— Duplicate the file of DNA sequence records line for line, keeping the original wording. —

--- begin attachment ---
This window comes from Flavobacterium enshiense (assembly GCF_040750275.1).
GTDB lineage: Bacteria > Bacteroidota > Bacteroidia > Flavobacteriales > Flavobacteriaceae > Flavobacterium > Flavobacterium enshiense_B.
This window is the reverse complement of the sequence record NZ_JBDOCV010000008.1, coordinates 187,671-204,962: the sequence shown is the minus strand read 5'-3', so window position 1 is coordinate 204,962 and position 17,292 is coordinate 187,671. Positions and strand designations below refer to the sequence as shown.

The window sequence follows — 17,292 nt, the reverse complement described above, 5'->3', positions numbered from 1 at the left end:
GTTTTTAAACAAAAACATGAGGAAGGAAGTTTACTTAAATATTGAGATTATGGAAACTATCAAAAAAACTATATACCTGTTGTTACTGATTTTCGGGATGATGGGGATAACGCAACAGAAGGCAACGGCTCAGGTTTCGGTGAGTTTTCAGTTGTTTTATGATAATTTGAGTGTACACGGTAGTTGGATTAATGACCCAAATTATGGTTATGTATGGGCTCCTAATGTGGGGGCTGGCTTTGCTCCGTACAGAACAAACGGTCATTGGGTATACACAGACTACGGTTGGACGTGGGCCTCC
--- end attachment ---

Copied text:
This window comes from Flavobacterium enshiense (assembly GCF_040750275.1).
GTDB lineage: Bacteria > Bacteroidota > Bacteroidia > Flavobacteriales > Flavobacteriaceae > Flavobacterium > Flavobacterium enshiense_B.
This window is the reverse complement of the sequence record NZ_JBDOCV010000008.1, coordinates 187,671-204,962: the sequence shown is the minus strand read 5'-3', so window position 1 is coordinate 204,962 and position 17,292 is coordinate 187,671. Positions and strand designations below refer to the sequence as shown.

The window sequence follows — 17,292 nt, the reverse complement described above, 5'->3', positions numbered from 1 at the left end:
GTTTTTAAACAAAAACATGAGGAAGGAAGTTTACTTAAATATTGAGATTATGGAAACTATCAAAAAAACTATATACCTGTTGTTACTGATTTTCGGGATGATGGGGATAACGCAACAGAAGGCAACGGCTCAGGTTTCGGTGAGTTTTCAGTTGTTTTATGATAATTTGAGTGTACACGGTAGTTGGATTAATGACCCAAATTATGGTTATGTATGGGCTCCTAATGTGGGGGCTGGCTTTGCTCCGTACAGAACAAACGGTCATTGGGTATACACAGACTACGGTTGGACGTGGGCCTCC